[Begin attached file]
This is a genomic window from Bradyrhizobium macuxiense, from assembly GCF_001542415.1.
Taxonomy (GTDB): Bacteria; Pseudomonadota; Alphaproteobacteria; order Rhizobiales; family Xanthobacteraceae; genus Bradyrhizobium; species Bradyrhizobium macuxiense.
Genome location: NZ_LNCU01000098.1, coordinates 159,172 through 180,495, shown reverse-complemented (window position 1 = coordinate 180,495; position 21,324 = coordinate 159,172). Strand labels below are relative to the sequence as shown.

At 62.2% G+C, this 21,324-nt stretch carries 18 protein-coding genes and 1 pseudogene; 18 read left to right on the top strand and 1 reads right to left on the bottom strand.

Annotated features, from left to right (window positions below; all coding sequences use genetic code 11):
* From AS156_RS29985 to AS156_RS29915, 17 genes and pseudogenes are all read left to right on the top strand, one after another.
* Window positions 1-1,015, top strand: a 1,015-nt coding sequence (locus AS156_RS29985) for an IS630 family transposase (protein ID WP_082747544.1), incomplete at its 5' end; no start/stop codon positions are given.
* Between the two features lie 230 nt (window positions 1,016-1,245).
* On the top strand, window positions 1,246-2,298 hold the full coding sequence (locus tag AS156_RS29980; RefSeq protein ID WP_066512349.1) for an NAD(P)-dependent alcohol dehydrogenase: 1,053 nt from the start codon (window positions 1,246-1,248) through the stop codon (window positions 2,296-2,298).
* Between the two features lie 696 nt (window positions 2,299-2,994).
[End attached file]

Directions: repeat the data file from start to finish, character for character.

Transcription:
This is a genomic window from Bradyrhizobium macuxiense, from assembly GCF_001542415.1.
Taxonomy (GTDB): Bacteria; Pseudomonadota; Alphaproteobacteria; order Rhizobiales; family Xanthobacteraceae; genus Bradyrhizobium; species Bradyrhizobium macuxiense.
Genome location: NZ_LNCU01000098.1, coordinates 159,172 through 180,495, shown reverse-complemented (window position 1 = coordinate 180,495; position 21,324 = coordinate 159,172). Strand labels below are relative to the sequence as shown.

At 62.2% G+C, this 21,324-nt stretch carries 18 protein-coding genes and 1 pseudogene; 18 read left to right on the top strand and 1 reads right to left on the bottom strand.

Annotated features, from left to right (window positions below; all coding sequences use genetic code 11):
* From AS156_RS29985 to AS156_RS29915, 17 genes and pseudogenes are all read left to right on the top strand, one after another.
* Window positions 1-1,015, top strand: a 1,015-nt coding sequence (locus AS156_RS29985) for an IS630 family transposase (protein ID WP_082747544.1), incomplete at its 5' end; no start/stop codon positions are given.
* Between the two features lie 230 nt (window positions 1,016-1,245).
* On the top strand, window positions 1,246-2,298 hold the full coding sequence (locus tag AS156_RS29980; RefSeq protein ID WP_066512349.1) for an NAD(P)-dependent alcohol dehydrogenase: 1,053 nt from the start codon (window positions 1,246-1,248) through the stop codon (window positions 2,296-2,298).
* Between the two features lie 696 nt (window positions 2,299-2,994).